Intergenerational eating practices Grandmother- Mother relationship So she actually almost, um, [pause] she sort of [sighs] and she’s very damming about other people that are big. And I don’t like that so I, I try and avoid the conversations or the she says all these care home staff goes into her house, you know, they’re all big, overweight women [whispers] “how can they possibly do their job properly?” [normal voice] and very damning and I thought “Mum for all those years of my early life you were a big fat mamma!” You know? [laughs] And I do sometimes I think “Look at him with that disgusting belly” but, you know, everybody has their problems, or their reasons, or the ignorance for why they’re like that and I certainly don’t judge at all and my Mother used to say “oh judgemental” it, and you know, and I know she’s sort of said things to me you know [whispering] “you know you should try…” [normal voice] you know little th-, and I think “oh god, get off now I’m forty one now, I’m nearly forty one”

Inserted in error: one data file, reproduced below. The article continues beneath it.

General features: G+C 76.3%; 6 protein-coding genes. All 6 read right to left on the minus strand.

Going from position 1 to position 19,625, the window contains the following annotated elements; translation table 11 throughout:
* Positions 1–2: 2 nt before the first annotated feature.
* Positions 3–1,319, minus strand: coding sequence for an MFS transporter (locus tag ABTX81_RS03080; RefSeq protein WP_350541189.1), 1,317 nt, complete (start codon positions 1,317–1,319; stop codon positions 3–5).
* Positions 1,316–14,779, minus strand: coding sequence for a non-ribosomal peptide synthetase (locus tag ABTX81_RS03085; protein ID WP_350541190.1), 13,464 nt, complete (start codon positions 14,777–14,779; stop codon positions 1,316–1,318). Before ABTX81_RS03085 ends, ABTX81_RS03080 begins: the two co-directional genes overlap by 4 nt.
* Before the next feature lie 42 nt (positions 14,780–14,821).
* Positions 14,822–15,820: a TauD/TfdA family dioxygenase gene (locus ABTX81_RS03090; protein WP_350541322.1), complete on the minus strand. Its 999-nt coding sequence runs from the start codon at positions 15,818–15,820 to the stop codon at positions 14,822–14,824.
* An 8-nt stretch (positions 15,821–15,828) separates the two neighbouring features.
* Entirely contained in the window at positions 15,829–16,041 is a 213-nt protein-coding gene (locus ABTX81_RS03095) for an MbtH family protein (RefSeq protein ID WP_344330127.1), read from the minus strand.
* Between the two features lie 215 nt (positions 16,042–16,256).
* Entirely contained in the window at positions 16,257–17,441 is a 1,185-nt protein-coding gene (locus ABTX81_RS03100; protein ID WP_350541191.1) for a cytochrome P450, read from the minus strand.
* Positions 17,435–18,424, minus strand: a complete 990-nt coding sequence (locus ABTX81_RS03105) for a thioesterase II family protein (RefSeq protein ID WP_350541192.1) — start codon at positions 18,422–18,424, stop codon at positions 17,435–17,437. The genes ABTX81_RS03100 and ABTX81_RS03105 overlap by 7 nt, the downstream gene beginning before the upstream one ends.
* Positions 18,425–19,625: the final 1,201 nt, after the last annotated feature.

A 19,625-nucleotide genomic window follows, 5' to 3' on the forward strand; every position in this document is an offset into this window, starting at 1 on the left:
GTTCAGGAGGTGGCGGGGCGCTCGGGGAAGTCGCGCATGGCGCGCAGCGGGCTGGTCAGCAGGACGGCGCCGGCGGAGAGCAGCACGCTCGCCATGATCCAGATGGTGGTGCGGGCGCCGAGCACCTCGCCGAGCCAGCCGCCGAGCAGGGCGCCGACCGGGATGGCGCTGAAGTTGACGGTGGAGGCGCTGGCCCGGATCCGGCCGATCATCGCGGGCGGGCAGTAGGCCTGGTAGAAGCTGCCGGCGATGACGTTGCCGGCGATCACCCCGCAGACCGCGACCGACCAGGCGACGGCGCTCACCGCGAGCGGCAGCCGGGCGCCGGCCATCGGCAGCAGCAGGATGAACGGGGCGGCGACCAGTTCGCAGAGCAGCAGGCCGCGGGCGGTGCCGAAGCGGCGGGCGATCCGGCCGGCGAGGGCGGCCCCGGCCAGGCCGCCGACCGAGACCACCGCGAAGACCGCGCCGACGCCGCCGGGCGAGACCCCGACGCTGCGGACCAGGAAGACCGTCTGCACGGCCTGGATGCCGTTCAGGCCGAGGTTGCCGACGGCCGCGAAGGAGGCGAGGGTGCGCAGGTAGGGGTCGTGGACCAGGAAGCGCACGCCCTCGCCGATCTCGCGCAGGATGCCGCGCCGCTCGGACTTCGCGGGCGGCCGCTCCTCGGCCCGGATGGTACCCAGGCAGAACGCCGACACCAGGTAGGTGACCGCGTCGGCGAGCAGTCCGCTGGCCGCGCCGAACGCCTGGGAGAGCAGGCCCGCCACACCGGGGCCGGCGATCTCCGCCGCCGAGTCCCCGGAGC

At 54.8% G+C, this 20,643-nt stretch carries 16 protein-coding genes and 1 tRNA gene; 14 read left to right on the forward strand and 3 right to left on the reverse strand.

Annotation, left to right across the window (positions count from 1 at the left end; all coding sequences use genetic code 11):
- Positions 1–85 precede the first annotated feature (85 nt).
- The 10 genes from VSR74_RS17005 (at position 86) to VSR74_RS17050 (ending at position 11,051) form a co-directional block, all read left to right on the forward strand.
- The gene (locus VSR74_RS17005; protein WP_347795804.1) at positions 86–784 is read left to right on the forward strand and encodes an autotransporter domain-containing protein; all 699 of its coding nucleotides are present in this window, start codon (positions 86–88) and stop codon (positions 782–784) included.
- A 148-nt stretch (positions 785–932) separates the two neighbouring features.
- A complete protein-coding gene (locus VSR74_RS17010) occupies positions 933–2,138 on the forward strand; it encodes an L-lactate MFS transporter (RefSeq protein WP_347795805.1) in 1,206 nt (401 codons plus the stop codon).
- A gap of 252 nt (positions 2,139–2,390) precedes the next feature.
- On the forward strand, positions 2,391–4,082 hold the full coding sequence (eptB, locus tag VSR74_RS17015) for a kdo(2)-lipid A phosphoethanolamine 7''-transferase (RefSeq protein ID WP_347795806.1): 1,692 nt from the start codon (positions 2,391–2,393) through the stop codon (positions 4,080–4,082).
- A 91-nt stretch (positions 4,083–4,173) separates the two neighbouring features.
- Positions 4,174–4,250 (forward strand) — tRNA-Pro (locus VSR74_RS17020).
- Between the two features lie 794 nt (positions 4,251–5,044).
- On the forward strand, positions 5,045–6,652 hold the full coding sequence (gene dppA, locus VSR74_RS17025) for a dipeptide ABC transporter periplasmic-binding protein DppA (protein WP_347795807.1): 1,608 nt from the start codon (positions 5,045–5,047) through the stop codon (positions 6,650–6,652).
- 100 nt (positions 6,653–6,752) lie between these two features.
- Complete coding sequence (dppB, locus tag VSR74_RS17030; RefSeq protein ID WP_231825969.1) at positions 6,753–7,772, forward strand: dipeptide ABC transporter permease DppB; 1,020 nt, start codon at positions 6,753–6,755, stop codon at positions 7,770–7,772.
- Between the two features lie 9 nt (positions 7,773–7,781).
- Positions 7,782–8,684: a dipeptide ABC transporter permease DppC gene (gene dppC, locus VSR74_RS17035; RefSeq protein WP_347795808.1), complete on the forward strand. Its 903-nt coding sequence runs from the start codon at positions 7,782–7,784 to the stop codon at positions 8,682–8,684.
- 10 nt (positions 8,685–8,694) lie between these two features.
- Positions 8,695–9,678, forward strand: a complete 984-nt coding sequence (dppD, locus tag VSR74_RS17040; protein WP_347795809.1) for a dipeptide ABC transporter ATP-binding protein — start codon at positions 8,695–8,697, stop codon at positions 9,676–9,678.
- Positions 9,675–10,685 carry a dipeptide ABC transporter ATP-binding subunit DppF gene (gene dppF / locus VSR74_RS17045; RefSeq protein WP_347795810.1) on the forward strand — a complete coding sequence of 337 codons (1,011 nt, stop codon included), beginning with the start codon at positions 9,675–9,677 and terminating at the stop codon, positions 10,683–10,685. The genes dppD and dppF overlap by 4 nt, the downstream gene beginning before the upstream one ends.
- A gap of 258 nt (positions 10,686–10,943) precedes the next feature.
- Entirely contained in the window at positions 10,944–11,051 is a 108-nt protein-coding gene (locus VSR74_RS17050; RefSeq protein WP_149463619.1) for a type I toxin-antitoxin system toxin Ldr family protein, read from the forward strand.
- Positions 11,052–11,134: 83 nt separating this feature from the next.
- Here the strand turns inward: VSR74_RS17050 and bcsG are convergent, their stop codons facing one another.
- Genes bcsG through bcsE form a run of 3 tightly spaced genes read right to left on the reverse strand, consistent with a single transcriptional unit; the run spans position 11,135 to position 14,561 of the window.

Intergenerational eating practices Daughter to Mother Er, well, it means that like every, I think it’s every Saturday she goes, or every week, um, she goes on the scales, um, well she checks first at home and then she goes on the scales at this place where they and you ha-, you have, you have like a week, you have like one like a week for if you’ve like dropped some pounds or something, like dropped some, and then, and then, um, and then she has, then she has, then she has to go there and see how that she’s done but my mum eated about a whole, a whole pack of chocolate Easter eggs yesterday! So then she’s had none today.
Intergenerational eating practices Mother to daughter Amy: Well, well if my mum said all about like healthy enough and if you could get fat then you could get fat cos, cos I used to, I used to eat a lot of chocolate but now I don’t really, well that was when I was like about five years old but when I was six and seven and when I got to eight I ate loads of healthy stuff. I used to be about that fat [gestures a large stomach] Emma: No! Amy: Well not that fat but quite fat, about that much [gestures again] Emma: Why did you change your, like, eating habits? Amy: Because my mum kept saying about like um, you need to lose a bit of weight and you need to eat more healthy stuff and she got me to try loads of stuff and then I bought, I like eating healthy things more